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Cultural capital is assumed to benefit all members of society. It is accumulated through the

consumption of cultural services and is diminished through depreciation. Using the stock of

cultural goods (e.g. cultural heritage, works of arts, literature and music), cultural services are

provided by the cultural services industry; the stock of cultural goods is enlarged by the flow

of new cultural goods created by individuals who are both consumers and creators of culture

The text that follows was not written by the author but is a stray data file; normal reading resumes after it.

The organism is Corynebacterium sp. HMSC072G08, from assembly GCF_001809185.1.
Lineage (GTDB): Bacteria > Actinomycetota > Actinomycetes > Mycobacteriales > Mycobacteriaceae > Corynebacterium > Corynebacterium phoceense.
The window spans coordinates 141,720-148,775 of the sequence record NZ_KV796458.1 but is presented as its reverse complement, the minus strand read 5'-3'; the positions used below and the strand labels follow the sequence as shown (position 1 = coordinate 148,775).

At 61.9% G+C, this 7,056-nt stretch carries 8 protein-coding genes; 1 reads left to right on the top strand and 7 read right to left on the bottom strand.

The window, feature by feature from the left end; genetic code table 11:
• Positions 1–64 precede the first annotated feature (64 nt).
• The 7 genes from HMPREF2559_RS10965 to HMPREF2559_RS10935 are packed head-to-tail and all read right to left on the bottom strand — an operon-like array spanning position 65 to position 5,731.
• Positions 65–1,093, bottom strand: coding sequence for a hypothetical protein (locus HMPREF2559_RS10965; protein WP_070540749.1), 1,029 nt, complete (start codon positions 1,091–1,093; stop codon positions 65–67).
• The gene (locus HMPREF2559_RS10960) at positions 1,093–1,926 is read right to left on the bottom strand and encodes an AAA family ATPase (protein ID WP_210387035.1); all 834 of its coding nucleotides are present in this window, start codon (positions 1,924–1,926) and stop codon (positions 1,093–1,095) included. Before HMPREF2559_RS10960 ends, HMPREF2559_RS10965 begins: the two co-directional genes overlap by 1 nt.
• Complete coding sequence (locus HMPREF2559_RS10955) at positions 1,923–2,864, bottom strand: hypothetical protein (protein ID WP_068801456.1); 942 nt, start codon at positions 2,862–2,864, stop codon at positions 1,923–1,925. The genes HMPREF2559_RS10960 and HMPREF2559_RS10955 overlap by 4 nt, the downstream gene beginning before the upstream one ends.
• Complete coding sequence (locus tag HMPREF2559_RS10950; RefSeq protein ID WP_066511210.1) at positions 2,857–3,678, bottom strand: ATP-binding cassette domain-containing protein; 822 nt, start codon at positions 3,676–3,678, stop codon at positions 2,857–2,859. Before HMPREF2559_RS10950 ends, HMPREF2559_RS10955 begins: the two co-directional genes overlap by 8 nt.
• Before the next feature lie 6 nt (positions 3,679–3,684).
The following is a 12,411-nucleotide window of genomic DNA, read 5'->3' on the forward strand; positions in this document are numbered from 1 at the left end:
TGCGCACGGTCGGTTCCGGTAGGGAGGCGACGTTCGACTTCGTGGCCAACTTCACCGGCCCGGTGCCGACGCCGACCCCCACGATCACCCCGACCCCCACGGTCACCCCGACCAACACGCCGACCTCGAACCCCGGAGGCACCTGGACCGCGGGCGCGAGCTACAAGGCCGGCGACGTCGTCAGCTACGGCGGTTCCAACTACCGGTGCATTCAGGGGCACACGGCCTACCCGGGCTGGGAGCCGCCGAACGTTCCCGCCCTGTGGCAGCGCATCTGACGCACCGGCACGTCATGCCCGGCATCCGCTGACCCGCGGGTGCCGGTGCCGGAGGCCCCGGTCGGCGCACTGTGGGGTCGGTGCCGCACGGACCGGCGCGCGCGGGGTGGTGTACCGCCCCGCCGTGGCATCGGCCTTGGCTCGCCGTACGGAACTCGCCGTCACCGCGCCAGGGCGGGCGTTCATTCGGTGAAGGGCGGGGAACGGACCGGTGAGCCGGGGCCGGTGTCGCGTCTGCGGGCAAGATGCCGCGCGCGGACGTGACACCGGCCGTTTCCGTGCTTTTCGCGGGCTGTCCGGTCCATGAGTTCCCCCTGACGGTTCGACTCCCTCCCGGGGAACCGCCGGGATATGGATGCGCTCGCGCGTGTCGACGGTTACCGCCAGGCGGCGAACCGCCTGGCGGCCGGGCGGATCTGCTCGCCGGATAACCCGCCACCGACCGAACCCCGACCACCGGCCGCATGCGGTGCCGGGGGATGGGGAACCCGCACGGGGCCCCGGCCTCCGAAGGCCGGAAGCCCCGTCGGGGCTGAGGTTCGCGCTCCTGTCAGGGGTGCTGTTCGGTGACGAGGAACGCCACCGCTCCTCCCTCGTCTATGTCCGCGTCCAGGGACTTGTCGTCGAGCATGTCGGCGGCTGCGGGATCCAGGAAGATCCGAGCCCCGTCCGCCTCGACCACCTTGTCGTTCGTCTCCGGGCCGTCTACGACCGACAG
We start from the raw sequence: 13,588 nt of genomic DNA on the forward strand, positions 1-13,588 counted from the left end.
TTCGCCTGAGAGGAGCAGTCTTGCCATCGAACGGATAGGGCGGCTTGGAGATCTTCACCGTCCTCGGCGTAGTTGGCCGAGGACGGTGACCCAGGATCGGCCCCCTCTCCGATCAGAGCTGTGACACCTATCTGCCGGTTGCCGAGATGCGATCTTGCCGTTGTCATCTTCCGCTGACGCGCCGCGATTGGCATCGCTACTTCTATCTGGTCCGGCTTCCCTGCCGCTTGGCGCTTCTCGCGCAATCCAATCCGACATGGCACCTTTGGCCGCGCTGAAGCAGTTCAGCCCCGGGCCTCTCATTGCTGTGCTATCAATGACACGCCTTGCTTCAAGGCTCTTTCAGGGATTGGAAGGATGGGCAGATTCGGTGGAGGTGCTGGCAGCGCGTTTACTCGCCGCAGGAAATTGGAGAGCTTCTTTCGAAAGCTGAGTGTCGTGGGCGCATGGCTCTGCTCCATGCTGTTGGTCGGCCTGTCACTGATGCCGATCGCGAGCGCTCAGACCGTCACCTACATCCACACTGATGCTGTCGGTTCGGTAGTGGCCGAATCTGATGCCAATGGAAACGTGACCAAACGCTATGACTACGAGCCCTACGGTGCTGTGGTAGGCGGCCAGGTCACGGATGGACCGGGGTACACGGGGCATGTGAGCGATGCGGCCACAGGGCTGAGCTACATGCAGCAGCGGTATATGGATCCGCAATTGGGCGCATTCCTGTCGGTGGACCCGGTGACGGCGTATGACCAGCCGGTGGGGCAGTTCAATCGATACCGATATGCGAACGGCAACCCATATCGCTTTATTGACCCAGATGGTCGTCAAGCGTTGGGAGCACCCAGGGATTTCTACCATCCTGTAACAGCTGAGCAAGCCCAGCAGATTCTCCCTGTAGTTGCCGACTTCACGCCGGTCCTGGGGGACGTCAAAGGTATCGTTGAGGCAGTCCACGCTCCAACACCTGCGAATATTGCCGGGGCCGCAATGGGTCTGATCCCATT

and whose utility is positively affected by the cultural goods they created. In the no-policy

market economy, individuals tend to ignore the positive external effects of their cultural

services consumption and creation of cultural goods on other individuals via augmenting

cultural capital and cultural-goods stock. Consequently, less cultural capital and culturalgoods

stock will be accumulated. The efficient allocation can be restored by introducing an

appropriate subsidy that stimulates the consumers’ demand for cultural services, and the

creation of new cultural goods, promotes the accumulation of cultural capital and cultural